By implementing these standards, you will be adopting the only internationally-recognised and agreed standards for software testing, which will provide your organisation with a high-quality approach to testing that can be communicated throughout the world.
Ok, the part about “adopting the only internationally-recognised and agreed standards for software testing” is covered above - it’s the same logic - and reduces to a redundant phrase (says nothing in terms of motivation).

The next part is interesting though, “which will provide your organisation with a high-quality approach to testing that can be communicated throughout the world”.

I’m interested that “high-quality approach to testing” is used - this is not stated in 29119, either as a motivation for using the standard or as a result of using the standard. As far as I can see there is no evidence (whether as case-study, or something else) to support this claim. Therefore, it is rhetoric - an attempt to influence without any evidence (proof).

Web #2

A Presentation given at the BCS, page 8 ref [6], states the motivation for 29119 as:

• Demand for existing 'standards’
• Conflicts in current definitions and processes
• Gaps in the current standards provision
• A Baseline for the Testing Discipline
• Current industry practice is lacking
• Buyers unclear on what is 'good test practice'

“Demand for existing 'standards’” - it’s not stated (or referenced) in the presentation where or what this demand is, therefore it’s an unsupported claim. Rhetoric.

Conflicts in current definitions and processes” - 29119 is replacing some standard, so there is scope to believe that this replacement is reducing conflict between definitions and processes. However, the case for why this needs to happen is not made - it’s not demonstrated (in this presentation or elsewhere) what this conflict looks like or what problems it causes. Therefore, this seems to be a pretty weak argument. In terms of support in the presentation this claim is unsupported. Therefore in the scope of the presentation it is rhetoric.

Gaps in the current standards provision” - it’s not stated (or referenced) in the presentation where or what these gaps are, or if or why they are relevant to being a motivation for a new standard. Rhetoric.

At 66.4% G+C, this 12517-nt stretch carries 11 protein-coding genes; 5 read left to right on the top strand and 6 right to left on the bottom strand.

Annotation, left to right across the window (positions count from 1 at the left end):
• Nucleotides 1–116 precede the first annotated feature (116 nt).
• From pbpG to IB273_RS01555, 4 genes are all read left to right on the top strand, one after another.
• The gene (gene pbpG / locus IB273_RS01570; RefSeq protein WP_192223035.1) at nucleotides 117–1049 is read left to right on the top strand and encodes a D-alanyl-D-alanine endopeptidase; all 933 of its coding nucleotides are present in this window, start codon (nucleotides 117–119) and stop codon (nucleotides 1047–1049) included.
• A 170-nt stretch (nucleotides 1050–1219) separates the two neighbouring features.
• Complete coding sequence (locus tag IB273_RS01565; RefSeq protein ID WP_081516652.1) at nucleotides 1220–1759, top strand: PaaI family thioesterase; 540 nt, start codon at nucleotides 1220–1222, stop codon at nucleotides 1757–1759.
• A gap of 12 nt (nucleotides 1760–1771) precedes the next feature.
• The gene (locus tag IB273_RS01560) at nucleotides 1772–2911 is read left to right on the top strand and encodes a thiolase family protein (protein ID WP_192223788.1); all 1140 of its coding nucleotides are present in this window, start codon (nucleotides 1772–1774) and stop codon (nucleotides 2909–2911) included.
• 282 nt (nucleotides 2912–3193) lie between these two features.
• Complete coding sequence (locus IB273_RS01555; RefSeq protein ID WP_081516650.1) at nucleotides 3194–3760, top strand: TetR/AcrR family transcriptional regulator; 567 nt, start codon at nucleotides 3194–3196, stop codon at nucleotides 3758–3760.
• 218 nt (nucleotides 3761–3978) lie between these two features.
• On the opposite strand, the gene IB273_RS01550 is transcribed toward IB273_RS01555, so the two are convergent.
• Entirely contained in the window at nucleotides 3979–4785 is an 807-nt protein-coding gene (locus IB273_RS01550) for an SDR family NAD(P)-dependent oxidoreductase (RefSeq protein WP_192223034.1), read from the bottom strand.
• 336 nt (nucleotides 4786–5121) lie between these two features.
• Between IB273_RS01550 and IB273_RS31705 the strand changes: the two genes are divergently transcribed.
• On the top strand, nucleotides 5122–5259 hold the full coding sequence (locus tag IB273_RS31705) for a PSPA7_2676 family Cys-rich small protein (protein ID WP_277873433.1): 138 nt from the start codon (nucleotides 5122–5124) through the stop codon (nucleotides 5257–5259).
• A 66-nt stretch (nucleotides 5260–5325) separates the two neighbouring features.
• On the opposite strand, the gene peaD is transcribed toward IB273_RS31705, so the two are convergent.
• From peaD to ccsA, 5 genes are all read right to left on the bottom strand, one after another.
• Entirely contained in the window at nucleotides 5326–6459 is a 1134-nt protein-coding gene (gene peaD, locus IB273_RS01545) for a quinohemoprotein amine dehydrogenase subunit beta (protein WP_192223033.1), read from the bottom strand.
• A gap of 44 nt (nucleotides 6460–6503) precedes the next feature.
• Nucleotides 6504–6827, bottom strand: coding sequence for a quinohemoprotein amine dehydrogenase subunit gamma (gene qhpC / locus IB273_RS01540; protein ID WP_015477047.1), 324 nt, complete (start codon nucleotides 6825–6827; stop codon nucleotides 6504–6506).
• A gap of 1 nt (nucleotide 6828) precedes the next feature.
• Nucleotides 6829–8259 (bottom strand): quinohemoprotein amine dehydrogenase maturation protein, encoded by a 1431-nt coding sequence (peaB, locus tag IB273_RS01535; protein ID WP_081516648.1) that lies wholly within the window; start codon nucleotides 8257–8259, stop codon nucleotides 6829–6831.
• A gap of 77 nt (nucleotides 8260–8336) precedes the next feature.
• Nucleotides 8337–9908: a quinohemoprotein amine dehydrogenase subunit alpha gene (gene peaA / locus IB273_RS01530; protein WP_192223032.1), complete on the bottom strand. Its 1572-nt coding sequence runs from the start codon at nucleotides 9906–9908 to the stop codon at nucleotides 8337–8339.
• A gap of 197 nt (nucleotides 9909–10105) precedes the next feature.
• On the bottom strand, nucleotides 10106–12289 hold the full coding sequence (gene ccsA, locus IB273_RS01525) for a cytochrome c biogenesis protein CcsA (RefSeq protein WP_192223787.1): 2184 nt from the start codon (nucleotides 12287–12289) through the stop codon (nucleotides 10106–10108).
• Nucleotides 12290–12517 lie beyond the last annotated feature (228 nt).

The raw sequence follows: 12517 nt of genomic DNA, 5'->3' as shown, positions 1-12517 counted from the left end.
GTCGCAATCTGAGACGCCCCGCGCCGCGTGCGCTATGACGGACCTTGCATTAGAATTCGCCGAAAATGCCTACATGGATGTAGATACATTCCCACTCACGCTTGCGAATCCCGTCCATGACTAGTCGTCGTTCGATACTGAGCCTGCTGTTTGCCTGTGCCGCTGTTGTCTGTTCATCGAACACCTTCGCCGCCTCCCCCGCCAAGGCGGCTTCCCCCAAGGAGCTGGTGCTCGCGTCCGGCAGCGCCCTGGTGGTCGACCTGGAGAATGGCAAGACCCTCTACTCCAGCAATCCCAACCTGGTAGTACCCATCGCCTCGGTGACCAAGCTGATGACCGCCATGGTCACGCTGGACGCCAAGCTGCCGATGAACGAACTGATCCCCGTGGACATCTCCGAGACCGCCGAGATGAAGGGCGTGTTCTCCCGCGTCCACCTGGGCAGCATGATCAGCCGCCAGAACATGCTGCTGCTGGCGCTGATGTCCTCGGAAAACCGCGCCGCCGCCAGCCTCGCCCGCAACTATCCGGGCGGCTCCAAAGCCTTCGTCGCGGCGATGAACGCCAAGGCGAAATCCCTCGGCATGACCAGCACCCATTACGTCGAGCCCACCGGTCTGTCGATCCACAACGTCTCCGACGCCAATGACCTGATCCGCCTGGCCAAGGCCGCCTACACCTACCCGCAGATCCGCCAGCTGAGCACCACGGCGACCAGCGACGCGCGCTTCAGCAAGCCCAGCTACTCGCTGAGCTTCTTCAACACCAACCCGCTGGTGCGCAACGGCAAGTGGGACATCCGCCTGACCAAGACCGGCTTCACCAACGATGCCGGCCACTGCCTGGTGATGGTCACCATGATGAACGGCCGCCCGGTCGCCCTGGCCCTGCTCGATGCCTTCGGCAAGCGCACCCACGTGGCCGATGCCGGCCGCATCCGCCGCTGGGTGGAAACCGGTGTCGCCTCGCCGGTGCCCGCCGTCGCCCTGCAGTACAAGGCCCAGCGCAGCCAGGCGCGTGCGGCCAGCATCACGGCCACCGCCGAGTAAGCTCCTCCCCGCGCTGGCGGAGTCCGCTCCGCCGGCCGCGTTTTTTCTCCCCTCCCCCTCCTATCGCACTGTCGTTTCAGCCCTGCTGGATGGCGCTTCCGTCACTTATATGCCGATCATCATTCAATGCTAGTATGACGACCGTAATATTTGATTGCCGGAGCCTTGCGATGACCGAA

“A Baseline for the Testing Discipline” - it’s not stated (or referenced) in the presentation where or what this need is, therefore it’s an unsupported claim. Rhetoric.

Current industry practice is lacking” - I could probably agree to this (but maybe for completely different reasons!) Without more information it’s not clear what this means - and isn’t stated (or referenced) in the presentation. Therefore, the claim is unclear and appears to lack any supporting evidence. Rhetoric.

Buyers unclear on what is 'good test practice'” - I like the idea of presenting and distinguishing good test practices. However, the argument about buyers is not supported in the presentation (or referenced) with evidence. Therefore it’s an unsupported claim. Rhetoric.

Original Proposal for the Standard & ISO Directive #1

According to Annex C of ISO Directive 1, ref [7], a proposal for a new standard just have a justification. Specifically:
C.3.2 The documentation justifying new work in ISO and IEC shall make a substantial case for the market relevance of the proposal.C.3.3 The documentation justifying new work in ISO and IEC shall provide solid information as a foundation for informed ISO or IEC national body voting.
Now to documentation proposing the work for the new standard, ref [8], produced in 2007:

The market requirement section states: